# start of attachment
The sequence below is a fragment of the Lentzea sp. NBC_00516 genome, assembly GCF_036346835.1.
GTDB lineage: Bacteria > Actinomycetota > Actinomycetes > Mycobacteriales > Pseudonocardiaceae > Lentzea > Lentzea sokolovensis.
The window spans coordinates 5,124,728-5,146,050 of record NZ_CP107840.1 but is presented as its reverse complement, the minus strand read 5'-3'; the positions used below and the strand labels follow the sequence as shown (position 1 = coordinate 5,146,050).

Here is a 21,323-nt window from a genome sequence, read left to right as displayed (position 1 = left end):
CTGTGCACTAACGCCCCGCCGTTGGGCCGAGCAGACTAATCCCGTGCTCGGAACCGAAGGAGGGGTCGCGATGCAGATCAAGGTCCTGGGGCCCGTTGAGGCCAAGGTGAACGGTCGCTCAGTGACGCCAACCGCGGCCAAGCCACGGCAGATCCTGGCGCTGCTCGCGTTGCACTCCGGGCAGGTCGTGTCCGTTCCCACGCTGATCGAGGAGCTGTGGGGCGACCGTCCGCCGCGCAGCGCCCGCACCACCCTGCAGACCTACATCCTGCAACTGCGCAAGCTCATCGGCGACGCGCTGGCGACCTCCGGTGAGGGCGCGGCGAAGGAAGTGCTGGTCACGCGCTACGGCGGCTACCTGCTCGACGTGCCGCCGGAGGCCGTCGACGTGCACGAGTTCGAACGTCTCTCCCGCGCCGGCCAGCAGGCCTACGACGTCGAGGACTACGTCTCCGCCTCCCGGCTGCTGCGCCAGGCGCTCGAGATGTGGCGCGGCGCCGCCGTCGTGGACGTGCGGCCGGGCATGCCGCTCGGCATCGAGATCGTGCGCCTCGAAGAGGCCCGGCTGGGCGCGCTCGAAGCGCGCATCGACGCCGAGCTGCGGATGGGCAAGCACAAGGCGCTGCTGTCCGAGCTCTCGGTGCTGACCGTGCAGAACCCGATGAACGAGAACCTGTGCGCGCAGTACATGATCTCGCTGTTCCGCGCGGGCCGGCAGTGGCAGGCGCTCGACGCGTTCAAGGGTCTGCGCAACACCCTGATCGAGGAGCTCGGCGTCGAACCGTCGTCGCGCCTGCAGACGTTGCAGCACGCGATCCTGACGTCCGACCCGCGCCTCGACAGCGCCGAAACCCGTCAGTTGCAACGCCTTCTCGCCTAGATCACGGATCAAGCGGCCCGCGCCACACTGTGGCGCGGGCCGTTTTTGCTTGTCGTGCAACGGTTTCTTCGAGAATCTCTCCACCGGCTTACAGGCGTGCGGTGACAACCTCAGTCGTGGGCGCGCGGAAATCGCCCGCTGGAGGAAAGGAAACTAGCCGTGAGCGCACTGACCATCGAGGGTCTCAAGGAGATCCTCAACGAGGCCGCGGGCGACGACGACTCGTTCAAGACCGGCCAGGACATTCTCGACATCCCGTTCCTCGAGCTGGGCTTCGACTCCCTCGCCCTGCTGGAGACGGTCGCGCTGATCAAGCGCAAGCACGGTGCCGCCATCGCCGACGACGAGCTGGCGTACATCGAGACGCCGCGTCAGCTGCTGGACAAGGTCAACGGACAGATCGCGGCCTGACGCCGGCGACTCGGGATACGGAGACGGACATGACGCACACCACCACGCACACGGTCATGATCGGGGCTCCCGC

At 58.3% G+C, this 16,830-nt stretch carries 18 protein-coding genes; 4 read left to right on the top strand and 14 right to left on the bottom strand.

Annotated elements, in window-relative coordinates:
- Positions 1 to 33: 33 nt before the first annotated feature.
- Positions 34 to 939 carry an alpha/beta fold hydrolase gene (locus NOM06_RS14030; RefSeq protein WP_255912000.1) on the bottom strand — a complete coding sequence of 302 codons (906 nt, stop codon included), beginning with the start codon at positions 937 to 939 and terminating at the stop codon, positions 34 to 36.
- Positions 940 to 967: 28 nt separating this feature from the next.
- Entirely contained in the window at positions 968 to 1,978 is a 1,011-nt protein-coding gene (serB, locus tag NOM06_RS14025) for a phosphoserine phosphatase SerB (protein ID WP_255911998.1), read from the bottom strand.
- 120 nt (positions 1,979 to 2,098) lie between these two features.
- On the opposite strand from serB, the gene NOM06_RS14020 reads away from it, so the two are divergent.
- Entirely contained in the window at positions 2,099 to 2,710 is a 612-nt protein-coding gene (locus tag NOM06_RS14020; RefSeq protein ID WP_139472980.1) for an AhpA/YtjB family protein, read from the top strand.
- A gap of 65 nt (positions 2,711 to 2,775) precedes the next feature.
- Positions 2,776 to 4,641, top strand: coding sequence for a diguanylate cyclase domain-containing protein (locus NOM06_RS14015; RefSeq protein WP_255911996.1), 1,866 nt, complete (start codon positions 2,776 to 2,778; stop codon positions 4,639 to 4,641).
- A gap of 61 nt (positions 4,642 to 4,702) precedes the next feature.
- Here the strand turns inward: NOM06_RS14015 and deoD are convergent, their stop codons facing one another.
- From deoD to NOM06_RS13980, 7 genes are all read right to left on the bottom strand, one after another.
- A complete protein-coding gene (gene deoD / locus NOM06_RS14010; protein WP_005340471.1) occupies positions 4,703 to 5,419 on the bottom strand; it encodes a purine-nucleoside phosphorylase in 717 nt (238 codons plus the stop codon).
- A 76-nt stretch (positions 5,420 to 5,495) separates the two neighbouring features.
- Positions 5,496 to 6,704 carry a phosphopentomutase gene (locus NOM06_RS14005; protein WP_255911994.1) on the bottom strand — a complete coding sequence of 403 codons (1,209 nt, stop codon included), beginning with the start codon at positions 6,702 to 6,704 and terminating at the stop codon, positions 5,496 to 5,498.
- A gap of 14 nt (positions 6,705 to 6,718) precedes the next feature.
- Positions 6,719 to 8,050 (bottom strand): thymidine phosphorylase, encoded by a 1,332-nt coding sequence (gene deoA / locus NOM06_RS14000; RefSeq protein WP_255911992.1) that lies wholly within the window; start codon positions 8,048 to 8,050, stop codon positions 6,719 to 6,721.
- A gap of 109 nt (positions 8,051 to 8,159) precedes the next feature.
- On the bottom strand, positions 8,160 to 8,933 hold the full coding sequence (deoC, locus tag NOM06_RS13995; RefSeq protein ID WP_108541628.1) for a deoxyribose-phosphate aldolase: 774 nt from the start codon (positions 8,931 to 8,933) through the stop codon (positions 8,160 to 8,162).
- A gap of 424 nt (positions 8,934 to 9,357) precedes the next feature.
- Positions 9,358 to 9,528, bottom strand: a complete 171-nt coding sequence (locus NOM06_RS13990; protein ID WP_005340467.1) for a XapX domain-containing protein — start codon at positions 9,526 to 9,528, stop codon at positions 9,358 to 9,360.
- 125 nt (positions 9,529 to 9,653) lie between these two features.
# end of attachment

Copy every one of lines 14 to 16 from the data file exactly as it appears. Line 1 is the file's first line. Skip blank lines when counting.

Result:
- Entirely contained in the window at positions 2,099 to 2,710 is a 612-nt protein-coding gene (locus tag NOM06_RS14020; RefSeq protein ID WP_139472980.1) for an AhpA/YtjB family protein, read from the top strand.
- A gap of 65 nt (positions 2,711 to 2,775) precedes the next feature.
- Positions 2,776 to 4,641, top strand: coding sequence for a diguanylate cyclase domain-containing protein (locus NOM06_RS14015; RefSeq protein WP_255911996.1), 1,866 nt, complete (start codon positions 2,776 to 2,778; stop codon positions 4,639 to 4,641).